In a recent New York Times article, Michael S. Roth bemoans his students’ collective inability to construct an argument. Their argumentative process, he finds, consists only of one skill: battering the opposing side’s arguments by pointing out apparent contradictions. “But this is thin gruel,” he protests. Roth counters that students must embrace an author’s inherent contradictions and explore why he or she incorporated such contradictions. The answer is usually that such contradictions are meant to make us ask specific questions and then to come to new awarenesses about the topic under discussion. When we embrace this critical process, Roth concludes that “we “increas[e] our capacity to understand and contribute to the world — and reshape it, and ourselves, in the process.”
In other words, when students are trained not to simply rebut an argument, but to really engage with it by thinking through the argument, they are prepared to innovate and create new knowledge or new understandings about our world.
Roth assumes that students do not engage with arguments because they are not trained to do so. While I don’t disagree, the problem is more complex: students do not engage with academic arguments because such arguments often are or seem to be irrelevant. Arguments in the classroom tend to ask specialized, discipline-related questions that matter to the teacher, but often don’t connect to the student or the world we live in. When there is a disconnect between education and the ‘real world’, learning and the liberal arts become about rhetorical posturing rather than a practice that can, should, and will change the world.
I’m trained in the Humanities. The big Humanities question right now is: do the Humanities matter? (Other versions of this question: are books dead? do teenagers still read? should we have shorter English classes so that students can learn ‘real-world skills’ like woodworking?) The answer from the Ivory Tower is resounding: the Humanities do matter because we teach critical thinking skills, writing, and other tasks that are essential to most professional careers.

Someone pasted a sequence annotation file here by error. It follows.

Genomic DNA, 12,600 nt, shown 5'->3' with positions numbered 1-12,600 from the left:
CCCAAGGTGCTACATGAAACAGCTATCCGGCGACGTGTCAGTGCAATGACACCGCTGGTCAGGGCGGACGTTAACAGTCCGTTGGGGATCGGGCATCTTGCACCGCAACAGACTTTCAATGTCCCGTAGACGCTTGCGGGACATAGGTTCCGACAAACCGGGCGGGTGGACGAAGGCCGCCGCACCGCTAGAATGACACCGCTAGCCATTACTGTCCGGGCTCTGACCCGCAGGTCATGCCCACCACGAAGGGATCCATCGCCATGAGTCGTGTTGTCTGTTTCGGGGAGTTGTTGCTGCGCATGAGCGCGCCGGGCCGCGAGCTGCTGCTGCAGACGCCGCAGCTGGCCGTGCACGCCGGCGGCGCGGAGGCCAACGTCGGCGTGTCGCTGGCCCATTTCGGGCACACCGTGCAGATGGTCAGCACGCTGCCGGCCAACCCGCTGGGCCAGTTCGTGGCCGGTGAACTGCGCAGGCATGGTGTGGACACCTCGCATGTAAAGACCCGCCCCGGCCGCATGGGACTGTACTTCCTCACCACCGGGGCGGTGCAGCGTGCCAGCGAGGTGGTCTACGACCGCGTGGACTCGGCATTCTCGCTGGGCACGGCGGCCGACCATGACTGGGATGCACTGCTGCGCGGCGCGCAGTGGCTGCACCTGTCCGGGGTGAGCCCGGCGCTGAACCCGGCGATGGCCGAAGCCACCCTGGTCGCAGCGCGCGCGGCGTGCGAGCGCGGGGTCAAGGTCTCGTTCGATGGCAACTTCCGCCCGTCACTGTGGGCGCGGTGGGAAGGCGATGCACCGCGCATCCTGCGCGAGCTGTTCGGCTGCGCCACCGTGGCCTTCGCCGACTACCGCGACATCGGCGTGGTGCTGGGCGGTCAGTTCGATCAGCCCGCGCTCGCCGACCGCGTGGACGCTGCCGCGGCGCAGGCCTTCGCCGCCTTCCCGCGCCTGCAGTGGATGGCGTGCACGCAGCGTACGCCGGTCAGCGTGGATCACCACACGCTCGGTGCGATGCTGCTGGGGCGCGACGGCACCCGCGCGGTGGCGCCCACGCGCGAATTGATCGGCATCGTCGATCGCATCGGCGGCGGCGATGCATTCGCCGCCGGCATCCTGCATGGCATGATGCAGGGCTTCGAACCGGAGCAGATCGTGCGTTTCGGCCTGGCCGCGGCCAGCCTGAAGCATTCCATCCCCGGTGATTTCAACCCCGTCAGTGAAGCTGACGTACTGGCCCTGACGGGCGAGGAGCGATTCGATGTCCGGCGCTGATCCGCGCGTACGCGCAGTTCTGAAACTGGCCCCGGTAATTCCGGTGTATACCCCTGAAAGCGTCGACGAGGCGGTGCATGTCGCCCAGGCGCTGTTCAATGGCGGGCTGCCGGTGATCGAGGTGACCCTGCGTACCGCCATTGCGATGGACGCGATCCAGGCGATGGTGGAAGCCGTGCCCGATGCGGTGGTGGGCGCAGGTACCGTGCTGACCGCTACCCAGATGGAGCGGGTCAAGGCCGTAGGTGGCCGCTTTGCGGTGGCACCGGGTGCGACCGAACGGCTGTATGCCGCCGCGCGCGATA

I once read an academic forum where adults with Ph.D.s worried that if they could not find a tenure-track job they would end up … bagging groceries. How do we teach our students the tangible value of a liberal arts education if we don’t understand it ourselves? if the very people who argue that the liberal arts teach relevant skills are unable to see how their own skills are relevant?
What we need to do is transform our classroom practices into learning environments that provides discipline-specific skills to students and then show them why those skills matter.
DO WE ASK OUR STUDENTS GOOD QUESTIONS?
One reason it’s so difficult to translate academic skills outside the classroom is that many of the topics we teach in schools are isolated from the work that our students will do (and often are doing) outside the classroom. This doesn’t mean we should transform every subject into career prep. (Such a process limits student learning rather than expands it.) What it does mean is we should teach the big themes and skills of a discipline alongside explicit reference to why these concerns are important.
This is what separates the good teachers from the great: the ability to help us see how the classroom intersects with the world we live in, the world that we spend most of our waking hours in.
But this shouldn’t be what separates good and great teachers.
This should be what education is.
I spent many semesters as a TA for literature classes. Looking over my notes from a literature class, I see how we failed to do this for our students. We taught them, for example, how Spencer was influenced by Chaucer. We also asked them to think about the power of storytelling and why authors who were deeply engaged with the major political and religious issues of their day chose to write fiction. We failed our students not because we talked about these issues. We failed them because we only talked about these issues.
We did not ask the obvious question: how do these authors also relate to our present concerns? Why do we still read Chaucer and Spencer? Or, even more obviously, why did Spencer adapt Chaucer to being with? Not because he was particularly interested in Chaucer’s views on 14th century politics. But because Spencer found adapting Chaucer allowed him to talk effectively about contemporary political and religious concerns. In other words, Spencer’s deep knowledge of Chaucer and his works wasn’t a purely antiquarian project — it was a deeply relevant re-reading of literature. When we teach students about Chaucer’s 14th century politics or how he uses storytelling, we should use such conversations as entry points to talking about why we read Chaucer and what he has to tell us.
When we teach any work of literature, we should frame questions about theme, characterization, plot within a larger set of concerns about: ethics, justice, economic equity, familial relations, community, and so forth. These are the very issues that inspired writers to write, but they are the ones we avoid because we’re concerned about avoiding ‘political’ issues in the classroom.
But we cannot teach students how to argue effectively if they have nothing worth arguing about. We can teach them to go through the motions, but we cannot inspire them with the potential for what ideas can do.
image credit: flickr/msiebuhr